What do two middle aged dads do on a rare night out? Relive their youth of course, with an evening of classic punk rock at Komedia Bath.
Along with the likes of the Sex Pistols, Stiff Little Fingers and The Stranglers, The Buzzcocks had provided much of the musical background to my early teenage years, largely influenced by my eldest brother’s love of punk. So when when I found out they were due to play at Komedia in Bath, it was too good a chance to miss.
Even if you’re not a fan of punk, you might know The Buzzcocks’ classic Ever Fallen In Love (With Someone You Shouldn’t Have), as perfect example as you could find of the quality of late 70s songwriting. But 40 odd years later, would the band be as good?
I’ve been to countless gigs at Komedia and always enjoyed the atmosphere of the place. Yes, it’s true that almost all – OK – all of those gigs were with bands well and truly in the ‘heritage’ category (so knocking on a bit then), but they had all been superb. Seriously, if you get a chance, don’t miss out on The Blockheads’ next visit…
Straightaway it was clear that The Buzzcocks still had their drawing power, with the place packed with people of a certain age, many sporting T-Shirts of their musical heroes at least a couple of decades old, while the mohicans and spikey hair cuts had largely made way for bald spots and shaved heads.
We just about made it in time for the second support act, Borrowed Time, who were brilliant in an old school punk way – making the most of basic musical skills, loads of energy, having a laugh, just the job. Then with just enough time for another pint of something in a plastic glass, then they were on – The Buzzcocks.
And suddenly, for a while, James and I were teenagers again. If you know The Buzzcocks, you’ll know the classic Boredom, as clear a case of early angry teenage punk writing as you could want. OK, the band had aged – haven’t we all – with lead singer Pete Shelley portly, bearded and balding, looking more like a geography teacher than a punk rocker. Guitarist Steve Diggle, meanwhile, was more the ‘holding on to his youth’ type, still with the same wiry frame and mod-style haircut, and just occasionally throwing in the occasional windmill guitar attacks and poses, even if his voice had lost a little edge.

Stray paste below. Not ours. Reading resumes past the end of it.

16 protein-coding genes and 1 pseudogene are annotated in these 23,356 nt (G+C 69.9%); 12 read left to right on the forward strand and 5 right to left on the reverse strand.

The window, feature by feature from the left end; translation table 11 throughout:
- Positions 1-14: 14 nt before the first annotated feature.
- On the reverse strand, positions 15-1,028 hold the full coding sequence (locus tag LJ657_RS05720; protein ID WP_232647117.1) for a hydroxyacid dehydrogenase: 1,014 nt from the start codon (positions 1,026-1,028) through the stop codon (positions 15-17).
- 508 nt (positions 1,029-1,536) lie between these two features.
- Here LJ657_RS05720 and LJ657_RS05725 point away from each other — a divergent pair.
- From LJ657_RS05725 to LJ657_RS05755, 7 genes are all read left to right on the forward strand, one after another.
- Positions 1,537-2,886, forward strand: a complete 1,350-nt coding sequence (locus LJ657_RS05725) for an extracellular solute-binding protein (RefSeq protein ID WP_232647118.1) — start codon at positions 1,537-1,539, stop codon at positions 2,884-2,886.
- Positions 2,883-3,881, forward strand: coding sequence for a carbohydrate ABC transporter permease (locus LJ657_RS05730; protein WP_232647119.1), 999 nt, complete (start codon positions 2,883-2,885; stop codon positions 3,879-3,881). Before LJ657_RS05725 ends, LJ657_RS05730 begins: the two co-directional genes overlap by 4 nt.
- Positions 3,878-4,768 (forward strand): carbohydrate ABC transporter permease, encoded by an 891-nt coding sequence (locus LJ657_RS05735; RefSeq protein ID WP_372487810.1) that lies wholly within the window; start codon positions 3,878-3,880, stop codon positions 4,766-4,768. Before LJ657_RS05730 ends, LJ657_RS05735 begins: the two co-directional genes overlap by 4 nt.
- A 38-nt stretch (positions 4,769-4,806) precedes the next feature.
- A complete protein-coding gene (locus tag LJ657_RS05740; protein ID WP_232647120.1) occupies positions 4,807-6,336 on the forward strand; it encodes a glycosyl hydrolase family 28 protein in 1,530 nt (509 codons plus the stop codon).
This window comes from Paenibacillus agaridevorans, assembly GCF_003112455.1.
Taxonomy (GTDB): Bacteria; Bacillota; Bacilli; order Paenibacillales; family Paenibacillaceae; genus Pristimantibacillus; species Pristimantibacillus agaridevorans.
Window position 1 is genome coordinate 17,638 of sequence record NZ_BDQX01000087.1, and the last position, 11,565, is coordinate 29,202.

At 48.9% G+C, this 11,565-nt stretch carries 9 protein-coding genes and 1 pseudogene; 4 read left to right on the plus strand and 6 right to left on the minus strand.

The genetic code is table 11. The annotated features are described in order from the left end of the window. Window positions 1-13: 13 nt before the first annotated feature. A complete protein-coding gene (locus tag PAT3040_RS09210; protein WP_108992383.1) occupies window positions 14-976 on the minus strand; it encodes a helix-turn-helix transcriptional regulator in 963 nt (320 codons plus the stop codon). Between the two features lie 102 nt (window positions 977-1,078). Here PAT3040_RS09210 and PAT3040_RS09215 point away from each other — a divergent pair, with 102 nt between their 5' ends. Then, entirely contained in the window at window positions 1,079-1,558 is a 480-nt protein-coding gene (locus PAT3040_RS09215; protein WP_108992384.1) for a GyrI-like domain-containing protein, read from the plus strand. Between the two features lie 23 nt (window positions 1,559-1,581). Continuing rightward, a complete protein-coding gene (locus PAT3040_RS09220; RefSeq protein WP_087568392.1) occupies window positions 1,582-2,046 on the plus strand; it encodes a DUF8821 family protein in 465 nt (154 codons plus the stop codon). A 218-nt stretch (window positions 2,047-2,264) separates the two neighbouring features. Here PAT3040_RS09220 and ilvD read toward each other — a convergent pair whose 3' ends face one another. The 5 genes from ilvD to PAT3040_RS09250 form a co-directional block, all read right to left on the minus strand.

But then nostalgia is a funny thing and certainly helps to cover up the cracks. We were loving it, with the classics – Orgasm Addict, What Do I Get, Love You More and Harmony in My Head – mixed in perfectly with some lesser known (to me) tracks. What’s more, here were two dads who for an hour or so could forget about the myriad worries, duties and pressures that all parents face daily, and just enjoy the sound of our youth right there, just a short distance away on stage at a great local venue.
Now of course there was a time when both James and I would have been right down in the mosh pit at the front, pogoing away like a good ‘un, and while the brief spark of temptation did occasionally peak out, age, stiff backs and the very real appreciation that we’d probably look right berks stopped us going for it.
Was it faultless? Not, of course not – the gig was too short, there was certainly a sense of the band going through the motions and the almost complete lack of chatting to the audience wasn’t fantastic – but you know, we didn’t care.
As the lights went up and we all trailed out, we were soon swapping stories of past gigs and wondering how many of our heroes were still touring (as it happens, quite a few of them…) before we headed off to The Trinity, where the chat soon moved on to secondary schools and holiday plans. Still, for a couple of hours it was great to remember what life was like before responsibilities and parents evenings. And yes, while we might all be getting older, balder and slightly achier, we can be safe in the knowledge the music of our youth is still the best there’s ever been, even 40 years on.